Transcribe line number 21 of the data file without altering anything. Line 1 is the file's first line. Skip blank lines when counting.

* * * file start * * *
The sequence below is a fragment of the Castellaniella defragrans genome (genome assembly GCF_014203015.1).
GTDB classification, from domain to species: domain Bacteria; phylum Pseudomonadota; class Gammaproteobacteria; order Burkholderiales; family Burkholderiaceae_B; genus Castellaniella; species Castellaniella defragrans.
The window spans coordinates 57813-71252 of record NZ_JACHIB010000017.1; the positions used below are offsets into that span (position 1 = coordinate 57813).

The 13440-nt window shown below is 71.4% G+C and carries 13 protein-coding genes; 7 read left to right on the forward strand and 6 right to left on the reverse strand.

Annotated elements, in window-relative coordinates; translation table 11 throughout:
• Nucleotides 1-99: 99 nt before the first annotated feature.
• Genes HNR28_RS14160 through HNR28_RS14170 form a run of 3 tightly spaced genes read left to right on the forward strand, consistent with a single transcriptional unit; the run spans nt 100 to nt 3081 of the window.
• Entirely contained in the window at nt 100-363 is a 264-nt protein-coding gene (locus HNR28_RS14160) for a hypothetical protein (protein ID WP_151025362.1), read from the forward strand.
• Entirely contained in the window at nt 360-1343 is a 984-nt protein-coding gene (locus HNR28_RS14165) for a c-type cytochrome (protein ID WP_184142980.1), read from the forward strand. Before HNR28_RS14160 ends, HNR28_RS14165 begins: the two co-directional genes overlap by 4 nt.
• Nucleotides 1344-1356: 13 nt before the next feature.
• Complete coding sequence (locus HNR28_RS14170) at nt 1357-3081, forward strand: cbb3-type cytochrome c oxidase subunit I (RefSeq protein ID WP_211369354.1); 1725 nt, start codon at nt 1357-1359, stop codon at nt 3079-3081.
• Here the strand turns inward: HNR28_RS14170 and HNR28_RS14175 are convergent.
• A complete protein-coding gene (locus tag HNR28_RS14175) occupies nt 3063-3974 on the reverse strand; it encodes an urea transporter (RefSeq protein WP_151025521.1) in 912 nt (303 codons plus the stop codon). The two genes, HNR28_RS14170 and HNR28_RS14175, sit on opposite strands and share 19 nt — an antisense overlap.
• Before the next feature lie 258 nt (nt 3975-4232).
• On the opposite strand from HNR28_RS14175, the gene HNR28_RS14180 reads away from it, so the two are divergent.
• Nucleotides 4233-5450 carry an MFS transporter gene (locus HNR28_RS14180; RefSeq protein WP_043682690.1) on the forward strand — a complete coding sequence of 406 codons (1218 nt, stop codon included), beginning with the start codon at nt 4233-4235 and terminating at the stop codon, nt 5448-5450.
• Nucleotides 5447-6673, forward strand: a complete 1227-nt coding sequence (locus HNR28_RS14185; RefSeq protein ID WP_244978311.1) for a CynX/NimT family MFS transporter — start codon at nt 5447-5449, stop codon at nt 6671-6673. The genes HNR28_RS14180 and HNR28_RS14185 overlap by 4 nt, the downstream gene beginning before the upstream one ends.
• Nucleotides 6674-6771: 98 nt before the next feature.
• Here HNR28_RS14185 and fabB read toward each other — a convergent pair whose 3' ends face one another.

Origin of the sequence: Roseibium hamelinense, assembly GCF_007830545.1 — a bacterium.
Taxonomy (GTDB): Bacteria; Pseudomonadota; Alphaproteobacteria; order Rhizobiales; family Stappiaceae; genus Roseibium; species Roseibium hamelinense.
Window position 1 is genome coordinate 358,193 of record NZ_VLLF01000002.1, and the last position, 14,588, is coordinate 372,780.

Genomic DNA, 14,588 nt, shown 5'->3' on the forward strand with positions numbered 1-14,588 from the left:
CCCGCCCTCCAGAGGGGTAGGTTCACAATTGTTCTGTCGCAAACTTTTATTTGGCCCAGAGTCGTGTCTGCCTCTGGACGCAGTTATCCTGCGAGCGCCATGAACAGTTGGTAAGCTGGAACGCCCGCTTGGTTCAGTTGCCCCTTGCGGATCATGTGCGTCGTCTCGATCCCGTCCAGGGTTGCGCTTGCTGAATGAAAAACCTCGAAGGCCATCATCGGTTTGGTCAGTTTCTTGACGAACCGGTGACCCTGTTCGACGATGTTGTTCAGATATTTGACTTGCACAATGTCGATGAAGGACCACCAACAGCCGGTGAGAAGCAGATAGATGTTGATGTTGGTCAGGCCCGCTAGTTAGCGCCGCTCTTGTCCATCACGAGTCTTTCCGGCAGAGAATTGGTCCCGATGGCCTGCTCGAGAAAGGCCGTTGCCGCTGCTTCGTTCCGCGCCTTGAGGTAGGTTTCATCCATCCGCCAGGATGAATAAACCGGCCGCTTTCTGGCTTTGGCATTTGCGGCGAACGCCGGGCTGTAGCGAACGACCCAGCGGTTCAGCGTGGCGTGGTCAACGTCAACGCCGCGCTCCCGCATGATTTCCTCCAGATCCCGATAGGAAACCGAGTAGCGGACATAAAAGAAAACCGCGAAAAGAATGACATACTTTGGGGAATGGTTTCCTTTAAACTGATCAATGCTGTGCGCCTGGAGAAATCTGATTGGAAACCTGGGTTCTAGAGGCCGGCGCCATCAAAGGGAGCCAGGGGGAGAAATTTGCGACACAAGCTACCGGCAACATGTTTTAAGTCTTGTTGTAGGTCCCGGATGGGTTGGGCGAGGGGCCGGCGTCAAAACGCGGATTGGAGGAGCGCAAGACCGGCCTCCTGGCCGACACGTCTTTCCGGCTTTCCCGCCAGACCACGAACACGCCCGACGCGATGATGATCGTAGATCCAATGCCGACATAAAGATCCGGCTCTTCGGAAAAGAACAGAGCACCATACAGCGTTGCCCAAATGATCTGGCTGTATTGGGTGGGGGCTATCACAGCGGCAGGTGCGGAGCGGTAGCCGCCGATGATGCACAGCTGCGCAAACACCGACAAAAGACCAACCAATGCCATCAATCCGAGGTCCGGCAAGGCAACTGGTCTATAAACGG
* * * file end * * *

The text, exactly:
Taxonomy (GTDB): Bacteria; Pseudomonadota; Alphaproteobacteria; order Rhizobiales; family Stappiaceae; genus Roseibium; species Roseibium hamelinense.